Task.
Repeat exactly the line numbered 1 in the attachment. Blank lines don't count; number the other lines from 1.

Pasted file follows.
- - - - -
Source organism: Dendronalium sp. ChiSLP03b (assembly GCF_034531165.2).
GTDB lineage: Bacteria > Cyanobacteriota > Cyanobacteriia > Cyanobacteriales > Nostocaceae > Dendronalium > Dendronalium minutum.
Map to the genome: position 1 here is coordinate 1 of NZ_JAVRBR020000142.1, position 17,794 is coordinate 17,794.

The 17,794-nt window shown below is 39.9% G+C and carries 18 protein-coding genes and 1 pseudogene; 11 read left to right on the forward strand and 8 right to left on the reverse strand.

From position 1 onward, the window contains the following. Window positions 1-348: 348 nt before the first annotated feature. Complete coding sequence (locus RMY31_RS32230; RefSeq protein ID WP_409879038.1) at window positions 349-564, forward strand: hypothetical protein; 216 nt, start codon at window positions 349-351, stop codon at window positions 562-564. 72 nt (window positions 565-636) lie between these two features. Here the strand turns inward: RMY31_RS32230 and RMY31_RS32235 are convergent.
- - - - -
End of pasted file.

Source organism: Dendronalium sp. ChiSLP03b (assembly GCF_034531165.2).